By now Stanley has perfected the art of defiance. As Miss Maple, he rejects prescribed gender definitions. He is still a man though dressed in women’s clothes. He is not a homosexual, and he does not want to be a woman. He is simply being himself with little or no regard for outside opinions. And as a means of truly perfecting his art and of gaining revenge, Stanley has manipulated the corporate system and, as a bonus, has made himself a wealthy man. By entering jingle-writing contests for various products, Stanley, who as a marketing research analyst—though unworthy of employment—studied America’s postwar cultural wave, has amassed a small fortune. In short, he has used what he learned on those ill-fated interviews to tap the corporate coffers. And having successfully made such an inroad, he is now schooled on the true purpose and function of the contests. These arbitrary contests are not designed to reward talent. Rather, they are created to gauge the thought processes of the consumers so that the new slogans will then reflect these consumer thoughts/desires and result in higher sales. That a black, Ph.D.-holding transvestite brothel housekeeper has become financially successful at the expense of corporate greed is the ultimate defiant act and represents Stanley’s continued intellectual development. Like the other charactersdiscussed above, Stanley will use his knowledge to help himself, by pursuing his original goal of establishing his own business (he had planned to work in other companies only temporarily).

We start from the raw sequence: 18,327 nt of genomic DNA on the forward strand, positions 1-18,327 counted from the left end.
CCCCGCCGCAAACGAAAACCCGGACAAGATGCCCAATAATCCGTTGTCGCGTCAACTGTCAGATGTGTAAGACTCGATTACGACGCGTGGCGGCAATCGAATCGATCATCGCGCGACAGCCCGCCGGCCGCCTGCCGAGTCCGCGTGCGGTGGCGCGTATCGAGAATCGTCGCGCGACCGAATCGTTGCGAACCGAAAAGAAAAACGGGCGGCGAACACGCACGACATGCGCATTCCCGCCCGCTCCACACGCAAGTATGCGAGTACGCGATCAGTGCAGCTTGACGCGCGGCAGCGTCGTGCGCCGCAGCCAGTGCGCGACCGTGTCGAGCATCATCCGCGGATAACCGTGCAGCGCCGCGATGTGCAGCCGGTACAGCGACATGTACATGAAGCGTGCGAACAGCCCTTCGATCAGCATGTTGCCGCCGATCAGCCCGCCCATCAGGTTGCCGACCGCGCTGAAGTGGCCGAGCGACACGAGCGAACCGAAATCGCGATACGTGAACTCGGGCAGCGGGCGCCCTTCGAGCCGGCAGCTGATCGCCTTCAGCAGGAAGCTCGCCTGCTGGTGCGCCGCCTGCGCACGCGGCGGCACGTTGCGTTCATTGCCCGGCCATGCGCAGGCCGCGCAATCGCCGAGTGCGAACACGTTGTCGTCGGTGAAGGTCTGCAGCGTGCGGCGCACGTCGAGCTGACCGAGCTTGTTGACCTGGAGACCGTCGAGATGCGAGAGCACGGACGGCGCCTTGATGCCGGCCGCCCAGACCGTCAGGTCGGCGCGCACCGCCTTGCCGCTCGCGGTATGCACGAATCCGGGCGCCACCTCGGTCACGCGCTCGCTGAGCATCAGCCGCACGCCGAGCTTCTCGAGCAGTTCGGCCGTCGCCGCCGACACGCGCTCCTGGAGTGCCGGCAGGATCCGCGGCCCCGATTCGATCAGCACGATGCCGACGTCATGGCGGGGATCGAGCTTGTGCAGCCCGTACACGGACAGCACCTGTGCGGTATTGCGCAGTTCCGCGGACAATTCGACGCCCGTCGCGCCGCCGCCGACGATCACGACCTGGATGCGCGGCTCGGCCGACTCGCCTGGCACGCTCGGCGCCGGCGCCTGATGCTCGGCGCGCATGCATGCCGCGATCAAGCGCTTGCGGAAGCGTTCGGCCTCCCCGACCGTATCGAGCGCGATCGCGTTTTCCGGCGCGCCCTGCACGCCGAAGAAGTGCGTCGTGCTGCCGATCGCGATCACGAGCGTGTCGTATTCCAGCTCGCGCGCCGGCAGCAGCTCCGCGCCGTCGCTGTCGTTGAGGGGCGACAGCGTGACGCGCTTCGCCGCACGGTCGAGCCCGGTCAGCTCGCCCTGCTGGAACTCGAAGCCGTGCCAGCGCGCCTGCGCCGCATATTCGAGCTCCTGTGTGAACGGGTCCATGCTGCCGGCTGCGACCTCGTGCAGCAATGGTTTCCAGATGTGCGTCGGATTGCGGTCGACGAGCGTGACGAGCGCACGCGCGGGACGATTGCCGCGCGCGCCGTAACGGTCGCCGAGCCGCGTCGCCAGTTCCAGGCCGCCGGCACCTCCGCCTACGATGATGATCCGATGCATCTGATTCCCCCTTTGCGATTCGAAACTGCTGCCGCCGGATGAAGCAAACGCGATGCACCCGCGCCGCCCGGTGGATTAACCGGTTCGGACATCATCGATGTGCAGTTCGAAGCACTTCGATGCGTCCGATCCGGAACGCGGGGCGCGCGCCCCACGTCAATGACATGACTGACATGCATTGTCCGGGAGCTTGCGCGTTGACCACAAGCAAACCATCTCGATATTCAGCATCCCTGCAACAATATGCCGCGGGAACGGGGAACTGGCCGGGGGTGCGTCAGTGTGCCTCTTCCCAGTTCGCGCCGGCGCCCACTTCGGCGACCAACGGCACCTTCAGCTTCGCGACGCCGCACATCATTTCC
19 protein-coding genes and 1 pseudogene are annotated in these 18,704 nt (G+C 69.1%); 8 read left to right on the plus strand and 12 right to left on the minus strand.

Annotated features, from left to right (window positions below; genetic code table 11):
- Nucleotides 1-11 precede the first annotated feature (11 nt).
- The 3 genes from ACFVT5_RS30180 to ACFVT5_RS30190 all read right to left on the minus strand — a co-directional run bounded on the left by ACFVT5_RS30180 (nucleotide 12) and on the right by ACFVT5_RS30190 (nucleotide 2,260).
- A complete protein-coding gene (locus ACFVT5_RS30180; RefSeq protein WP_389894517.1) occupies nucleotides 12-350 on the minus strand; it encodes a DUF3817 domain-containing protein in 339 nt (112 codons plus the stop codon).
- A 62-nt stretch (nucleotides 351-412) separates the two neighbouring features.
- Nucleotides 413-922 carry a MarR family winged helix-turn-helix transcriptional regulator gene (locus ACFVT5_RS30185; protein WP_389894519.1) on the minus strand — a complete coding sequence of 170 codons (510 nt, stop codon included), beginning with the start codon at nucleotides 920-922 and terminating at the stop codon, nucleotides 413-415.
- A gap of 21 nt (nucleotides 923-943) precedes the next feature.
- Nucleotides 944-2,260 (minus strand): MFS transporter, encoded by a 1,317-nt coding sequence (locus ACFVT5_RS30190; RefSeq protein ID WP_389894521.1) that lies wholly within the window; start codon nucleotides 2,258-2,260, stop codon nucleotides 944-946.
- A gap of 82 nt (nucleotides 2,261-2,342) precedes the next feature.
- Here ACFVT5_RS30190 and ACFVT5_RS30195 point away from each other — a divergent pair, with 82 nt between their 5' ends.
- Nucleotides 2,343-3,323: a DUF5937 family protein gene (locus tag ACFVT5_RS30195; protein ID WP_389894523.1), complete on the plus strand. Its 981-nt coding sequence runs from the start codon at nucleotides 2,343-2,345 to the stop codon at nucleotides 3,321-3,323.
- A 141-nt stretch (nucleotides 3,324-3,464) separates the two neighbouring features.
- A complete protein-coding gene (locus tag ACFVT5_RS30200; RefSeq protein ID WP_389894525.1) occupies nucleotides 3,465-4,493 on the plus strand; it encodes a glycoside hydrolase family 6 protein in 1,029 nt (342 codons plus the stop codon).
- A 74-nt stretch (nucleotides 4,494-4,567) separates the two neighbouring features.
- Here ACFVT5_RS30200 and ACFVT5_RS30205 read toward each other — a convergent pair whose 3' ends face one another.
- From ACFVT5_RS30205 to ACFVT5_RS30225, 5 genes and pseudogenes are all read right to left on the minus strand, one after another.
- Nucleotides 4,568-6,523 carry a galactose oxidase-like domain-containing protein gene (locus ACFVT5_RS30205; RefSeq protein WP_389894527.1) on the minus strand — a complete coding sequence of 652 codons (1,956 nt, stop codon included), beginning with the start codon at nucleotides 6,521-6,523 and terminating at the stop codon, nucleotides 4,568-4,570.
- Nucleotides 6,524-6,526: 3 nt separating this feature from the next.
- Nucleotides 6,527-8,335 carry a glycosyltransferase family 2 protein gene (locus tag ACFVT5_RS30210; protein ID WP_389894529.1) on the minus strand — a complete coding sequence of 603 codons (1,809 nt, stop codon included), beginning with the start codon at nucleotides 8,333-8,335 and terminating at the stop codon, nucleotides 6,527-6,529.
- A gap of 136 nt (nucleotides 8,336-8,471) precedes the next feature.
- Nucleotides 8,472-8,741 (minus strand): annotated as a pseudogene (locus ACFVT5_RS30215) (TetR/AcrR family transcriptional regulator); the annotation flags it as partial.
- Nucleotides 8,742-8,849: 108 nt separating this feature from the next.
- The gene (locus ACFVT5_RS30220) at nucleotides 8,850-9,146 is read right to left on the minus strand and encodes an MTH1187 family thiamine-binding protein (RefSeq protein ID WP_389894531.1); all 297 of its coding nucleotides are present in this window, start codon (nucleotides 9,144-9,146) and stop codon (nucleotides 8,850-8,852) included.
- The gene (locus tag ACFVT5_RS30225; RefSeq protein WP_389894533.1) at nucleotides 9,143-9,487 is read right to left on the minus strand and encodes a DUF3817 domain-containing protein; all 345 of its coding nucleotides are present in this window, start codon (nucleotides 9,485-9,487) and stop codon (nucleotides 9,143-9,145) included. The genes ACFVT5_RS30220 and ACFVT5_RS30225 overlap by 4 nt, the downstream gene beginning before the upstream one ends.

Significant minor characters include Sugar Man, Sister Carrie, Mr. and Mrs. Van Morrison, Uncle Eli, Miss Maple’s father, Gabriel, and Daniel. Sugar Man is the area pimp and hustler whose main task is to entice wayward young women to work for him as prostitutes before they find their way to Eve’s brothel. He is presented as the ultimate human parasite who not only feeds off of the misery and misfortune of others but also denigrates others in a futile effort to define himself. This attempt is made clear in Sugar Man’s treatment of Miss Maple. Even though Bailey has repeatedly told him that Miss Maple is not gay, Sugar Man needs to relegate Miss Maple to homosexuality in order to keep himself sane and his own world “normal.” He must place, or “fix,” others to make himself comfortable. Ostensibly presented as his opposite is Sister Carrie, resident Bible-thumper and self-righteous voice of morality. She is, however, just as despicable as Sugar Man. Sister Carrie patronizes the cafe only to secure an audience for her endless harangues on the mortal and venial sins of everyone but herself. She is especially insulted that Bailey would serve anyone who lives in, or is in any way connected with, Eve’s house. Sister Carrie cannot see herself and the patrons as human; she can be human only if she re-creates them as subhuman. But because Bailey’s, the world that Naylor has created, welcomes difference, Sister Carrie is presented only as a carping and shrewish woman. Even though she vies so desperately to be the authority on righteousness and normalcy, Sister Carrie emerges, ironically, as marginal to the marginalized, and as a consequence, ultimately she has no authoritative voice in the novel. Mr. and Mrs. Van Morrison are the couple for whom Bailey’s parents worked when he was a young boy. Affluent blacks, they made Bailey’s family feel inferior and beholden. Striving too desperately to be accepted into white society, they fail to acknowledge their own oppressive behaviors in their interaction with less affluent blacks.